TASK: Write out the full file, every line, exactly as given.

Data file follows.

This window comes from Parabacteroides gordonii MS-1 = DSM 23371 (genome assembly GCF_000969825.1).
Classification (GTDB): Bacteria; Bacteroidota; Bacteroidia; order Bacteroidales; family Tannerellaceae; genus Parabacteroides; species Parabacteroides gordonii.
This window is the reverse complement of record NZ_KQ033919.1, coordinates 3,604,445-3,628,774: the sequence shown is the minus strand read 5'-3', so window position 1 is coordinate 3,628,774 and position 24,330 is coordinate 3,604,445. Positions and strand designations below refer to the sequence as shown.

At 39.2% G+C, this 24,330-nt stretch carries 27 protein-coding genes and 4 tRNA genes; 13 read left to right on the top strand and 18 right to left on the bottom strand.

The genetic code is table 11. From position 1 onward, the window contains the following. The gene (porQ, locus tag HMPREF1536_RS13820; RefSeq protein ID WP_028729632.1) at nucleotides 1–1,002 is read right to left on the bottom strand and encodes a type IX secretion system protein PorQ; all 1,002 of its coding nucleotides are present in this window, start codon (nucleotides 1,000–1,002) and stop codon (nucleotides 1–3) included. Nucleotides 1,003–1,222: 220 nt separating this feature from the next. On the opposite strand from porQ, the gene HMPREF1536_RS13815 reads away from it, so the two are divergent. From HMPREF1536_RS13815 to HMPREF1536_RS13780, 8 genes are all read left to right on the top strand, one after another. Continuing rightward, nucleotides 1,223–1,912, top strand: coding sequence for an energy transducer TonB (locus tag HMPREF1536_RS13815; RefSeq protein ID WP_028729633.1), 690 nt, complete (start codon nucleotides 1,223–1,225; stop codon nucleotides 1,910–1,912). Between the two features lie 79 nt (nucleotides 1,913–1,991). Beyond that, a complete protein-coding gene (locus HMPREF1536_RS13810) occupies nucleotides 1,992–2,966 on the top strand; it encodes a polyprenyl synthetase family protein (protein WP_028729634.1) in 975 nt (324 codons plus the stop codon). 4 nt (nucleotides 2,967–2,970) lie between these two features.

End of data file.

This window comes from Parabacteroides gordonii MS-1 = DSM 23371 (genome assembly GCF_000969825.1).
Classification (GTDB): Bacteria; Bacteroidota; Bacteroidia; order Bacteroidales; family Tannerellaceae; genus Parabacteroides; species Parabacteroides gordonii.
This window is the reverse complement of record NZ_KQ033919.1, coordinates 3,604,445-3,628,774: the sequence shown is the minus strand read 5'-3', so window position 1 is coordinate 3,628,774 and position 24,330 is coordinate 3,604,445. Positions and strand designations below refer to the sequence as shown.

At 39.2% G+C, this 24,330-nt stretch carries 27 protein-coding genes and 4 tRNA genes; 13 read left to right on the top strand and 18 right to left on the bottom strand.

The genetic code is table 11. From position 1 onward, the window contains the following. The gene (porQ, locus tag HMPREF1536_RS13820; RefSeq protein ID WP_028729632.1) at nucleotides 1–1,002 is read right to left on the bottom strand and encodes a type IX secretion system protein PorQ; all 1,002 of its coding nucleotides are present in this window, start codon (nucleotides 1,000–1,002) and stop codon (nucleotides 1–3) included. Nucleotides 1,003–1,222: 220 nt separating this feature from the next. On the opposite strand from porQ, the gene HMPREF1536_RS13815 reads away from it, so the two are divergent. From HMPREF1536_RS13815 to HMPREF1536_RS13780, 8 genes are all read left to right on the top strand, one after another. Continuing rightward, nucleotides 1,223–1,912, top strand: coding sequence for an energy transducer TonB (locus tag HMPREF1536_RS13815; RefSeq protein ID WP_028729633.1), 690 nt, complete (start codon nucleotides 1,223–1,225; stop codon nucleotides 1,910–1,912). Between the two features lie 79 nt (nucleotides 1,913–1,991). Beyond that, a complete protein-coding gene (locus HMPREF1536_RS13810) occupies nucleotides 1,992–2,966 on the top strand; it encodes a polyprenyl synthetase family protein (protein WP_028729634.1) in 975 nt (324 codons plus the stop codon). 4 nt (nucleotides 2,967–2,970) lie between these two features.